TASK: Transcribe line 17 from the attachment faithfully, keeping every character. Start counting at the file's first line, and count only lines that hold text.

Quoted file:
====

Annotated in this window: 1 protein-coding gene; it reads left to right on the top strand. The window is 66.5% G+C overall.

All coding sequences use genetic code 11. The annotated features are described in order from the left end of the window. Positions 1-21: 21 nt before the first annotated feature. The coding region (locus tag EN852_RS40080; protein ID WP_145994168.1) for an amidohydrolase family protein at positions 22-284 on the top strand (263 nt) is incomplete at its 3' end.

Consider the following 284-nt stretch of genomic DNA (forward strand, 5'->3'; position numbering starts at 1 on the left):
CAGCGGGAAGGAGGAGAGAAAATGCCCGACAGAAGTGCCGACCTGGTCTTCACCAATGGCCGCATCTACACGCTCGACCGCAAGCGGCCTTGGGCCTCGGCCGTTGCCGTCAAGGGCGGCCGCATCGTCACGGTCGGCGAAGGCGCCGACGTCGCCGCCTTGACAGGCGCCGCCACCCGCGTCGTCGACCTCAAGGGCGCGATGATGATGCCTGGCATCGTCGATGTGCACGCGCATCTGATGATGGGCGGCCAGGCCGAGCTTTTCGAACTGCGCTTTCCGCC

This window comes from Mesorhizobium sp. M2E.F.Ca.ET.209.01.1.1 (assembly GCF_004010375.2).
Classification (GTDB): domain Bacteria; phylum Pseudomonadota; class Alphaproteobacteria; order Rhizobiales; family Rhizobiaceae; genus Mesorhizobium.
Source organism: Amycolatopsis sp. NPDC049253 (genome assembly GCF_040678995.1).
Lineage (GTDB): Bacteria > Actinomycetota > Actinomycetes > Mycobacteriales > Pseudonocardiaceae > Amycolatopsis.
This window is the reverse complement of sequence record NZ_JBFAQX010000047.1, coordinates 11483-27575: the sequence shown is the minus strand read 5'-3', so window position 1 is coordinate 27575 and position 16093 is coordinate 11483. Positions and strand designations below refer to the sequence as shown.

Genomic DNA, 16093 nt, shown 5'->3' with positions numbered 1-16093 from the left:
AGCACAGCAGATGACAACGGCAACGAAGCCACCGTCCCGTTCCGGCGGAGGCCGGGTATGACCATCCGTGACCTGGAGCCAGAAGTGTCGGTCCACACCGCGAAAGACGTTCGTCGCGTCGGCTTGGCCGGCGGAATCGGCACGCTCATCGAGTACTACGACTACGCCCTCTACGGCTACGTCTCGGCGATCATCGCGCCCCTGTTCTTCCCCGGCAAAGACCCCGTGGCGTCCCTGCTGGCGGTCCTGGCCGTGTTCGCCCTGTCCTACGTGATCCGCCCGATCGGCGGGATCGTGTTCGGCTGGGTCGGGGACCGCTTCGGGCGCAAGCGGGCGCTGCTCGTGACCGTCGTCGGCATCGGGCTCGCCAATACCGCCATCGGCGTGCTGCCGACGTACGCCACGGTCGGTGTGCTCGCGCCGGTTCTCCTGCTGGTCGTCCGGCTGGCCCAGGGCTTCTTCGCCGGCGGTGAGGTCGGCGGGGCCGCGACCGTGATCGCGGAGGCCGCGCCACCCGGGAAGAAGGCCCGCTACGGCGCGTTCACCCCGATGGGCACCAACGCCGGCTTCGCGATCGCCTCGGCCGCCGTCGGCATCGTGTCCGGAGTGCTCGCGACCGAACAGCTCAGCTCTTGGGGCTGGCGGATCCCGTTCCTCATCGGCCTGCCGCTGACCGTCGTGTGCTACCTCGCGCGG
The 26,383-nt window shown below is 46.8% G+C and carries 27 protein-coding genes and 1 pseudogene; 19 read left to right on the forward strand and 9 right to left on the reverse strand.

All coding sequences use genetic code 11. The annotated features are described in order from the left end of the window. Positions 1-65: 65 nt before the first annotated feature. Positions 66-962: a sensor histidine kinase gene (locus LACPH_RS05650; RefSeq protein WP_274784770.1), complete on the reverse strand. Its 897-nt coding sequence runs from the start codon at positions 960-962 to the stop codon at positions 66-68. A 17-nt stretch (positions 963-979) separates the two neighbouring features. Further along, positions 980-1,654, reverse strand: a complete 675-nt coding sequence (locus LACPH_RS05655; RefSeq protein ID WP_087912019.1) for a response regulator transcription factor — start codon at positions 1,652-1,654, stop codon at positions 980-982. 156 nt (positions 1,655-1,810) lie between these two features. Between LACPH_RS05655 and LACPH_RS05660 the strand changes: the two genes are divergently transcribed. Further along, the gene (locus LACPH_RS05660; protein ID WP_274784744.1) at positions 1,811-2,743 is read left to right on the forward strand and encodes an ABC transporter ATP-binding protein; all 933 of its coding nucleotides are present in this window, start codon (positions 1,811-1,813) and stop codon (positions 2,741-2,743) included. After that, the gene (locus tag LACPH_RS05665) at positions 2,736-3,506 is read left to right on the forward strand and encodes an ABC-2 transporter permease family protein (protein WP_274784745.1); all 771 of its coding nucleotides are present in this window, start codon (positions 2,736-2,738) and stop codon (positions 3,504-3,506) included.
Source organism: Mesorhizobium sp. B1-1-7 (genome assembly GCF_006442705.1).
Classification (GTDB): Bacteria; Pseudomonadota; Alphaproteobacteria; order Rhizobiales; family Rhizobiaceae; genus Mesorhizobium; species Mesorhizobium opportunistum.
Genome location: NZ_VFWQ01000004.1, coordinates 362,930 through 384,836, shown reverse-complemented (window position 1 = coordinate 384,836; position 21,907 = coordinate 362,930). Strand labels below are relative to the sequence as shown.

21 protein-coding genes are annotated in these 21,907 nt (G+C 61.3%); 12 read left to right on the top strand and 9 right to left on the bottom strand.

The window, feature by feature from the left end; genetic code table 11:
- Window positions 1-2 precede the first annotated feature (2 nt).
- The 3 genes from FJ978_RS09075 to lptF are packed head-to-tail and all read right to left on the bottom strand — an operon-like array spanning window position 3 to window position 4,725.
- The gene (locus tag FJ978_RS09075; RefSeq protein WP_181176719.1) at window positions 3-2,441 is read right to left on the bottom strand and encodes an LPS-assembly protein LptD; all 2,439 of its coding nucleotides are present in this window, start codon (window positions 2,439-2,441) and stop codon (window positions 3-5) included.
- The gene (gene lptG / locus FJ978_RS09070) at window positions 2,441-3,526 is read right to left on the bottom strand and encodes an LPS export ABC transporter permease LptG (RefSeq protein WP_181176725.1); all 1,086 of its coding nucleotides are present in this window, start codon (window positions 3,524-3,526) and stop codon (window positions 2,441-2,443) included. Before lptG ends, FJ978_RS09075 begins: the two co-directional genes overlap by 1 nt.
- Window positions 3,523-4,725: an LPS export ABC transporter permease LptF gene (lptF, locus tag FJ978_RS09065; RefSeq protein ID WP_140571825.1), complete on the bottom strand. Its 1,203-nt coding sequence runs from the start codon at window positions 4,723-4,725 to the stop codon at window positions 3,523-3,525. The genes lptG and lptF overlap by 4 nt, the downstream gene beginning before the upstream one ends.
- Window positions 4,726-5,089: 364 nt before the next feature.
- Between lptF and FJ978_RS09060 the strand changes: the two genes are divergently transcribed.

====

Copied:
21 protein-coding genes are annotated in these 21,907 nt (G+C 61.3%); 12 read left to right on the top strand and 9 right to left on the bottom strand.